By William Smith
Excerpt from A Smaller Classical Dictionary of Biography, Mythology, and Geography: Abridged From the bigger Dictionary
Abae -arum), an old city of Phocis, at the obstacles of Boeotia; celebrated for an old temple and oracle of Apollo, who as a result derived t e surname of Abacus.
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Additional info for A Smaller Classical Dictionary of Biography, Mythology, and Geography
Women and Monarchy in the Argead Period 3 Chapter 2. Eurydice and the Reigns of Amyntas, III, Alexander II, and Perdiccas III 38 Chapter 3. Royal Women and Philip II 51 Chapter 4. Royal Women and Alexander the Great 82 Chapter 5. Olympias, Cleopatra, Cynnane, Adea Eurydice, and the End of the Argead Dynasty (323308) 114 Chapter 6. Royal Women in Transition: The Antipatrids and the Descent to Chaos (316277) 153 Chapter 7. Women and Monarchy in the Antigonid Period (277168) 179 Chapter 8. Changes in the Public Role of Macedonian Royal Women in the Hellenistic Period 203 Chapter 9.
47 A sister of Alexander I named Gygaea married a high-ranking Persian (see GYGEA 1). Artabazus, a Persian satrap with Achaemenid blood, spent years in exile at the court of Philip II, along with his Greek wife and their children (Diod. 3; Curt. 2). 256cd), the women of Artabazus' family had a harmful influence on the women of Philip's family because they brought to them the ways of the Persian court. After Alexander's conquests began, elite Macedonians had increasing contacts with Persian royal women, and many married into the Persian elite.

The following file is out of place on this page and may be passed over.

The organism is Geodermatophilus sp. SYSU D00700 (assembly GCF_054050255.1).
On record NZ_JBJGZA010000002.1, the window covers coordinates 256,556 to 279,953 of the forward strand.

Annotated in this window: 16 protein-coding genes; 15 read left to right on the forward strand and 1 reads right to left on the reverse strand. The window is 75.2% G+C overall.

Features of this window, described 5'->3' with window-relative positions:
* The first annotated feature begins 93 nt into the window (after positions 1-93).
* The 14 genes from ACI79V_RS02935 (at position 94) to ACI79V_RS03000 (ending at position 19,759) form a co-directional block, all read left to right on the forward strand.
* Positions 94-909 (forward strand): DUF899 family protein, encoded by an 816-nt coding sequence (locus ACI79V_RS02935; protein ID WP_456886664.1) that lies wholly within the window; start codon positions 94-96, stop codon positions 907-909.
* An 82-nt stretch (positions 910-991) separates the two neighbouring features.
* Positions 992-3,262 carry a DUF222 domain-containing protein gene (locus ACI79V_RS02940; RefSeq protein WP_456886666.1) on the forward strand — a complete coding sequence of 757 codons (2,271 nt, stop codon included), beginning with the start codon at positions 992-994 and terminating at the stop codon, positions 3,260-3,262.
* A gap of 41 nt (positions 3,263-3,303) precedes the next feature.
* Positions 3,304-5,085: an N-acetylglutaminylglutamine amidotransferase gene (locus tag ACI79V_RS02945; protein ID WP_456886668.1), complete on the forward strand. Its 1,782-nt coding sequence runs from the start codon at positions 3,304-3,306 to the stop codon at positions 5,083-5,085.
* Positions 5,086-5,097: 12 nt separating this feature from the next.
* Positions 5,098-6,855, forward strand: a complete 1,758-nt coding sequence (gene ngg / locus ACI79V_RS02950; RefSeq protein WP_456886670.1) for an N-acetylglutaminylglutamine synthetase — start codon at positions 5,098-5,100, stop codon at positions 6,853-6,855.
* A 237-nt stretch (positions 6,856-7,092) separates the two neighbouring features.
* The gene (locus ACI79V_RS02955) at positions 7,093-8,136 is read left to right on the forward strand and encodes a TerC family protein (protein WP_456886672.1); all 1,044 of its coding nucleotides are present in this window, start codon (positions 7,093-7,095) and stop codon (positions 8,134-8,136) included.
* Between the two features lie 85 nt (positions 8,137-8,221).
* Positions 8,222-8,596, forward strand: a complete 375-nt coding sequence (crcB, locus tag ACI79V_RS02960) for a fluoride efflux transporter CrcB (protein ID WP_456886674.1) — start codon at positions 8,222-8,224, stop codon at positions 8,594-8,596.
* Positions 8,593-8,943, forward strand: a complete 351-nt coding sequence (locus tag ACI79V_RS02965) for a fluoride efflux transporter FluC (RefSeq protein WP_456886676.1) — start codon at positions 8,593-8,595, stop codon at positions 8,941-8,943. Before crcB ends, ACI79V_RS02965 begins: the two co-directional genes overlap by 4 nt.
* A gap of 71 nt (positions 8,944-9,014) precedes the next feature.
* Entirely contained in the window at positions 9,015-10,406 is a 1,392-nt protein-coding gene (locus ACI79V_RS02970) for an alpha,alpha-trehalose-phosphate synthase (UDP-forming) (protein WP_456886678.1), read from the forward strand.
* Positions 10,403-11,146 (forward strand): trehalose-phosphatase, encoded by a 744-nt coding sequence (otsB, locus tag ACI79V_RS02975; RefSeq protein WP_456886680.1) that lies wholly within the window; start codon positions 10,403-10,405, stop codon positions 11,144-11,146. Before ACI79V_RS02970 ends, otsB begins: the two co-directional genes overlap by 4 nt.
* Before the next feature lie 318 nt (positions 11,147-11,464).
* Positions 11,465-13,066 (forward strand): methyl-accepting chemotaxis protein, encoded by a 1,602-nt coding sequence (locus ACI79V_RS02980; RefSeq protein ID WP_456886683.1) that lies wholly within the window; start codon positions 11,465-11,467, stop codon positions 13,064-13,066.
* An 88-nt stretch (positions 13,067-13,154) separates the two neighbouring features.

As always, we should be hesitant to assume that Athenian or southern Greek marriage practices are applicable to Macedonia in general, let alone to royal marriage. Many of the royal brides and their fathers were neither Macedonian nor Greek, and may Page 19 have brought their own cultural expectations to marriage arrangements. Moreover, merely the fact that a number of Macedonian kings were polygamous while classical Greeks were monogamous inevitably alters the nature of their marriages in fundamental ways.